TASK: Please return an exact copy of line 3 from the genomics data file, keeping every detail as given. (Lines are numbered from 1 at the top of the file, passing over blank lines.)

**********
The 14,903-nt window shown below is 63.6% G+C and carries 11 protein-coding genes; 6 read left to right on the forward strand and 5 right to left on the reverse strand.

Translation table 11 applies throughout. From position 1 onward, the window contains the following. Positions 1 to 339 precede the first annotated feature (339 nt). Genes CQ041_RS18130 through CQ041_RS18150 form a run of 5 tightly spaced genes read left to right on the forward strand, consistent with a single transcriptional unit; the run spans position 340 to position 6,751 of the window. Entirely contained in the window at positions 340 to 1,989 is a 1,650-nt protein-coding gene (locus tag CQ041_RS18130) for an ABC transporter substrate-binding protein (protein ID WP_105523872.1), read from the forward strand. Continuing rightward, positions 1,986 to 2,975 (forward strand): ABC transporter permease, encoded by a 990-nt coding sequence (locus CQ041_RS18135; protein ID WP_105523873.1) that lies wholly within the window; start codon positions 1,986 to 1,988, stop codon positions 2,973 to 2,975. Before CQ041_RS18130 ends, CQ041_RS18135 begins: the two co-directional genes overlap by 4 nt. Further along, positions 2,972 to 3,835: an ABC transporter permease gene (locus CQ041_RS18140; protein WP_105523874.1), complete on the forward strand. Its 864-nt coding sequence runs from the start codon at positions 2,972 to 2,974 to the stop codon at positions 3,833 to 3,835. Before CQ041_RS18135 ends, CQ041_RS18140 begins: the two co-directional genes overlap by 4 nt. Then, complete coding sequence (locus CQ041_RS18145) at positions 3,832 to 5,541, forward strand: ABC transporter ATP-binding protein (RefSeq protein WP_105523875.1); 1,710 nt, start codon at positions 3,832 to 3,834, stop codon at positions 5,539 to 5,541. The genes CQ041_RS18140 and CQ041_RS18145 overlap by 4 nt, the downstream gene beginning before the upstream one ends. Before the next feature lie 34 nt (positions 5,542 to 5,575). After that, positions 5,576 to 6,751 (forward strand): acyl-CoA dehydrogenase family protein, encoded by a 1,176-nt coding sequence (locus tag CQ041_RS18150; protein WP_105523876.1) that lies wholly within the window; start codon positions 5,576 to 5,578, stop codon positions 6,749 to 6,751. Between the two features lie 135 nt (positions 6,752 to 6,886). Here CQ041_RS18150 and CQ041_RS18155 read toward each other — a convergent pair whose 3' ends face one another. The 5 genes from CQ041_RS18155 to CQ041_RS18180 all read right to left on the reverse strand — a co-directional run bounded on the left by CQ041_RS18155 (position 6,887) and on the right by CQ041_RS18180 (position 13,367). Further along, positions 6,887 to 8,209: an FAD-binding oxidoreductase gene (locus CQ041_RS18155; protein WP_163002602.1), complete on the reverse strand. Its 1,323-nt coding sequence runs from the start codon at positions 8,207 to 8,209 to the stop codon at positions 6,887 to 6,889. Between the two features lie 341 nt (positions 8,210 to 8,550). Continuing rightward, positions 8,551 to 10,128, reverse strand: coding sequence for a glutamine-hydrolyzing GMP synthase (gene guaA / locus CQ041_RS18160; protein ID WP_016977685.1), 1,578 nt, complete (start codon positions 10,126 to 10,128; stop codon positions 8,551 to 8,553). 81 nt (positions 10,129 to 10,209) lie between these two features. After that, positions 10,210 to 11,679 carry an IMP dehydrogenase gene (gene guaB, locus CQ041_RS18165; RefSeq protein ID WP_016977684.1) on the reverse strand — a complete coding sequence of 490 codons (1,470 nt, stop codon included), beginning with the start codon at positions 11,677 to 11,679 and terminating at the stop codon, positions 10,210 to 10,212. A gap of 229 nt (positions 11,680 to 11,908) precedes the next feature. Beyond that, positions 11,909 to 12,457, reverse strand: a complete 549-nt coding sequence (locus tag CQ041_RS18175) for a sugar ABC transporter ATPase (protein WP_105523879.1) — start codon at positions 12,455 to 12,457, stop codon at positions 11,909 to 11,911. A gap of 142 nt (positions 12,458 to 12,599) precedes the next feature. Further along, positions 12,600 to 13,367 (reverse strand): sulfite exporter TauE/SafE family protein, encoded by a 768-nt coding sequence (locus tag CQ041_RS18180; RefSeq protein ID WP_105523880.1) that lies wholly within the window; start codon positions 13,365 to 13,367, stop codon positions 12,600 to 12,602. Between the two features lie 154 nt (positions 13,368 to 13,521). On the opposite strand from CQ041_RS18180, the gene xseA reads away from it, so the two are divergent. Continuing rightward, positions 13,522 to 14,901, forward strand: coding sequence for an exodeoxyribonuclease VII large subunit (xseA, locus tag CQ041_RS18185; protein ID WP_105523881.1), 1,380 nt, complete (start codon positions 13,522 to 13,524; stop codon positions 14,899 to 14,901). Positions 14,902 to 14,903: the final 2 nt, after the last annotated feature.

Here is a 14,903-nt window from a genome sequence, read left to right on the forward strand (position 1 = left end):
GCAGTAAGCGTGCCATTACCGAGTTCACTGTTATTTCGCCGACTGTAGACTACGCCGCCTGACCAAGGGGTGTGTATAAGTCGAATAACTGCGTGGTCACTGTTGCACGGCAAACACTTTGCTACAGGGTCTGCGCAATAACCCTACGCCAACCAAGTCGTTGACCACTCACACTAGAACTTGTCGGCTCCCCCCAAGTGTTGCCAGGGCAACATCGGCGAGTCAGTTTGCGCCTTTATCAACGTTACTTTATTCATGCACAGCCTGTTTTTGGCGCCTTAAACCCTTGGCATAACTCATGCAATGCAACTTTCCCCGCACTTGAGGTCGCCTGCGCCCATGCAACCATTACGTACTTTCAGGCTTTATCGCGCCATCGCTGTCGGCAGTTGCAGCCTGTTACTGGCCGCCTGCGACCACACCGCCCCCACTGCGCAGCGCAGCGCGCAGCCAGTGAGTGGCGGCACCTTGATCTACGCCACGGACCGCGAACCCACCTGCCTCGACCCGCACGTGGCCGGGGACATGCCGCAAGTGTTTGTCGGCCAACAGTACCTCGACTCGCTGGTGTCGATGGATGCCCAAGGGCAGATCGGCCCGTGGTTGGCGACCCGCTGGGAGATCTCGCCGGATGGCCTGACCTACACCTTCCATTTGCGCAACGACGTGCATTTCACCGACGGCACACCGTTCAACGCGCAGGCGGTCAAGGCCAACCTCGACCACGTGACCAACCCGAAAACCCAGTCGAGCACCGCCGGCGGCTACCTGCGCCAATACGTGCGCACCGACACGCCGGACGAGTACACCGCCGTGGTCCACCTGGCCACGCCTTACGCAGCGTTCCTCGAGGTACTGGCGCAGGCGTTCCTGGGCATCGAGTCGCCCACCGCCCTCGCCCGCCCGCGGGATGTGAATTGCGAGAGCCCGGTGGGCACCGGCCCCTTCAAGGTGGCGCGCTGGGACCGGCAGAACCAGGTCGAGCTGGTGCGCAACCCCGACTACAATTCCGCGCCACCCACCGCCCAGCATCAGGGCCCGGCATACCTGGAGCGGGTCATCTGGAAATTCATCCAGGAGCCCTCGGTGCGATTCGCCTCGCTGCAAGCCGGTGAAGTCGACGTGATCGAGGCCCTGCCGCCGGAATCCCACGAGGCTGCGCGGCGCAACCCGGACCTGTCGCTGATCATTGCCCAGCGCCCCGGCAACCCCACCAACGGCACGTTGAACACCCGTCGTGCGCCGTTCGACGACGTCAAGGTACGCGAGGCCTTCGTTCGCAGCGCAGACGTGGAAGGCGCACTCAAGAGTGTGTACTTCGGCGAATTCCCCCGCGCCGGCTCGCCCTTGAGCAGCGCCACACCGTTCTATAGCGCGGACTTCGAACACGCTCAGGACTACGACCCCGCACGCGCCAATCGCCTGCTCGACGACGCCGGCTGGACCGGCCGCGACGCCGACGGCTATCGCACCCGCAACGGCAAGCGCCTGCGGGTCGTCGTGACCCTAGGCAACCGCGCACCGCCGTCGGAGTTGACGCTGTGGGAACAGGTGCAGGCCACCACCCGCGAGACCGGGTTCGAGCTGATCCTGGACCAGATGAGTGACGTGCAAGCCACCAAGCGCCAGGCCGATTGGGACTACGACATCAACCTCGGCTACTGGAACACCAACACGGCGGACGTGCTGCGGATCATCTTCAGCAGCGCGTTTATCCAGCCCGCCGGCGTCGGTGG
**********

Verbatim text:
Here is a 14,903-nt window from a genome sequence, read left to right on the forward strand (position 1 = left end):